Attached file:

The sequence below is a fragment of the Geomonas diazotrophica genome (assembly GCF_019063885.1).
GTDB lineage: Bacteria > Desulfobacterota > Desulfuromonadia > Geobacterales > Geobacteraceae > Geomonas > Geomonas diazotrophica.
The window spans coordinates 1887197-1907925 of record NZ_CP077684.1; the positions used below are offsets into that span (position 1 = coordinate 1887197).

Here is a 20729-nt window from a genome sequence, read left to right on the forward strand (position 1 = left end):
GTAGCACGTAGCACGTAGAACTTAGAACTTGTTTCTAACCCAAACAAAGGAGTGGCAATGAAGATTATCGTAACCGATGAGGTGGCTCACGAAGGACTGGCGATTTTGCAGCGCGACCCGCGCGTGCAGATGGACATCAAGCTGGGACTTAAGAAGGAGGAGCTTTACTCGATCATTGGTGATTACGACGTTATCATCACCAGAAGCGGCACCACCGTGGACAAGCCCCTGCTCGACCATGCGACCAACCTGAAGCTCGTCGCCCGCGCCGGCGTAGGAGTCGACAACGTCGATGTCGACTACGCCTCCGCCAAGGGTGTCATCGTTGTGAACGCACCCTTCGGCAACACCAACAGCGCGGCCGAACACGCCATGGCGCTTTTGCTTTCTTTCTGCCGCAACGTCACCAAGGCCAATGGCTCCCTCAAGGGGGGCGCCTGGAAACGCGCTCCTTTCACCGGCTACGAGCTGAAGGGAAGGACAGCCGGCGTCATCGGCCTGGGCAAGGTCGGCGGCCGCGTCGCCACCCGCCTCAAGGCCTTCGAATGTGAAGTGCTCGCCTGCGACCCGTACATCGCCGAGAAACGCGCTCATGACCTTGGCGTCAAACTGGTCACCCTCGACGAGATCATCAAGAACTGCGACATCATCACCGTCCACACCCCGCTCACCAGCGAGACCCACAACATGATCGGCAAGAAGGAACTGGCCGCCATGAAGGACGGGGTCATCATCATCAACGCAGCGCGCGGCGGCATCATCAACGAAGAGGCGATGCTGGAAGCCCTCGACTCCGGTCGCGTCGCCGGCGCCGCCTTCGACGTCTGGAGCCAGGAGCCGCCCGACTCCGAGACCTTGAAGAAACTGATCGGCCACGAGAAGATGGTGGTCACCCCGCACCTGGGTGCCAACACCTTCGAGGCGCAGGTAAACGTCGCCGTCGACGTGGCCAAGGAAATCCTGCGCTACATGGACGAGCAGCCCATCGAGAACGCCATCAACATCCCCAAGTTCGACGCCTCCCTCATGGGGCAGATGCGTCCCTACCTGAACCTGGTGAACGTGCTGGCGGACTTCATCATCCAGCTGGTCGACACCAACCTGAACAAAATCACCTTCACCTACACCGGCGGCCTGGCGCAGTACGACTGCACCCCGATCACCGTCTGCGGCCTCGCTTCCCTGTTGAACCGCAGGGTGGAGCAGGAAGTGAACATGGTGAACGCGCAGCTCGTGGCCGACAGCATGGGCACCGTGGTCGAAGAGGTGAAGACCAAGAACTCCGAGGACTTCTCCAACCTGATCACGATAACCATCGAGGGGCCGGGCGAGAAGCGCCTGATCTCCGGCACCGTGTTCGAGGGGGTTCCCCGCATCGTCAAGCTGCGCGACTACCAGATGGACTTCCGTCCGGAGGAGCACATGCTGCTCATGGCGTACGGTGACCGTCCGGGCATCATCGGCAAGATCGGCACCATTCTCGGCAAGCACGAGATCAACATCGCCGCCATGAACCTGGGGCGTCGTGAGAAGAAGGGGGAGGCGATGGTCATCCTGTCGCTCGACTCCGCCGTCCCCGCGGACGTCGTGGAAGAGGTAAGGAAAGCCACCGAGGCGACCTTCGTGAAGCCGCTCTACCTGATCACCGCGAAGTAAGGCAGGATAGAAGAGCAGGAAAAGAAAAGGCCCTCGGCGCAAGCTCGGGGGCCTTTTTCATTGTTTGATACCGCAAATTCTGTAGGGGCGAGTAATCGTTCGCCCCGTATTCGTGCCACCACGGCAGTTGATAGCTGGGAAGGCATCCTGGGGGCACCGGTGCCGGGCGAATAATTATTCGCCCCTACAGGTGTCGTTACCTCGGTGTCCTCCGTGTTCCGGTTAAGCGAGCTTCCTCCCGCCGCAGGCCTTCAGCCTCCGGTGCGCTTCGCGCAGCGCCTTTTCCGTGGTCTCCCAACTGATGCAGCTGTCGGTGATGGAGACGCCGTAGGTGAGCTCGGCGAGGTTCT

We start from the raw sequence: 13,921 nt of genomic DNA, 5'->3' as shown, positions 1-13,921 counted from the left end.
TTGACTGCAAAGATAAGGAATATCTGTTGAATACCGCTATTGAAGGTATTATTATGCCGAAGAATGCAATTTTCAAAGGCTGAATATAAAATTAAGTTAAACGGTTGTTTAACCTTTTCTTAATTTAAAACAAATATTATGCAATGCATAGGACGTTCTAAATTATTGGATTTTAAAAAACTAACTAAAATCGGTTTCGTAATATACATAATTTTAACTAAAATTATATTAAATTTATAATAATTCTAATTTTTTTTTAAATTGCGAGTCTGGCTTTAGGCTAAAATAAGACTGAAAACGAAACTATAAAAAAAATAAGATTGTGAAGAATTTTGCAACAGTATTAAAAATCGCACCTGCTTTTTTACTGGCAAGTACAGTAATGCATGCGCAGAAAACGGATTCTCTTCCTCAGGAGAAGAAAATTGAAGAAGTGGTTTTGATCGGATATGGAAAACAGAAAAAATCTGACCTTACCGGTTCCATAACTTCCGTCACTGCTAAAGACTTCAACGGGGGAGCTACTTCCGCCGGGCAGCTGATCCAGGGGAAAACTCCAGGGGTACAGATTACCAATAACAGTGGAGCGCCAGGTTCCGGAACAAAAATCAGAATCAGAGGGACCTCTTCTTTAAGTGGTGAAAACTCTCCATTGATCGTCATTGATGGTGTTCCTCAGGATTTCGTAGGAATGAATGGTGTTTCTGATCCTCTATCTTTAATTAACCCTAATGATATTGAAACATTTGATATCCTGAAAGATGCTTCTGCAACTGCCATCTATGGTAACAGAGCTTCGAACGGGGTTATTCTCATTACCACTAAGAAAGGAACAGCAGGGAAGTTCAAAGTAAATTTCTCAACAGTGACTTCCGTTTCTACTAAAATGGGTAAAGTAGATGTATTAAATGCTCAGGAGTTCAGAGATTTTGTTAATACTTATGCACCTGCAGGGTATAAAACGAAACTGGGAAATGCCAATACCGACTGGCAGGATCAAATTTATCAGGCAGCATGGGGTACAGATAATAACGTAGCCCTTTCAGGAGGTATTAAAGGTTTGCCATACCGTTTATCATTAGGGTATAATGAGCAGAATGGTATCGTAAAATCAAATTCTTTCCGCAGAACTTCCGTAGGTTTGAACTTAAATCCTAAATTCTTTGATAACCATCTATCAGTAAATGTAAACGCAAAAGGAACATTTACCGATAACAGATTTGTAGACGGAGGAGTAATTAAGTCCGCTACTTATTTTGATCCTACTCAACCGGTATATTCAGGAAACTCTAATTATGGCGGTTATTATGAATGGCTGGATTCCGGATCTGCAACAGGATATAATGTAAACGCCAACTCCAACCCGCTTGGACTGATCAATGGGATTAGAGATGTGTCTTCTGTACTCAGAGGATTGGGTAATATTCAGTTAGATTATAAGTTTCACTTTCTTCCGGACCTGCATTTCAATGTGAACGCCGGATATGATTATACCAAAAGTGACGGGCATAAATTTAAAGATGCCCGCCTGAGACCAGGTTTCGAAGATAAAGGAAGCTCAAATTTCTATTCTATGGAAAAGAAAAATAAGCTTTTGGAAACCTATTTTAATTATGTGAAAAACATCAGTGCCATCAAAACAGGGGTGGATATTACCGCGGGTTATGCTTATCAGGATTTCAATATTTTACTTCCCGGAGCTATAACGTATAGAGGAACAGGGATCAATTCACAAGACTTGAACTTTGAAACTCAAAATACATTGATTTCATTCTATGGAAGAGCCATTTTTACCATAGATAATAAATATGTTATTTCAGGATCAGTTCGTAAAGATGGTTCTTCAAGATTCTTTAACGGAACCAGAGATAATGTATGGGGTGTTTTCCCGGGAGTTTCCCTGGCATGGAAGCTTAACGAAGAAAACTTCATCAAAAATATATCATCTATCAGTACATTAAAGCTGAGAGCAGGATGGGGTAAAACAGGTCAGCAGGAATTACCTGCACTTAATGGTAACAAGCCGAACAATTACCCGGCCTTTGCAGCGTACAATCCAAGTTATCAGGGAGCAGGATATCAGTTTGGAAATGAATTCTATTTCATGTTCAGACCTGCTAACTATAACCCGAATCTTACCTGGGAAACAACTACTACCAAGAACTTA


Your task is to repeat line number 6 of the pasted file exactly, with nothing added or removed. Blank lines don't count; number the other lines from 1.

We start from the raw sequence: 13,921 nt of genomic DNA, 5'->3' as shown, positions 1-13,921 counted from the left end.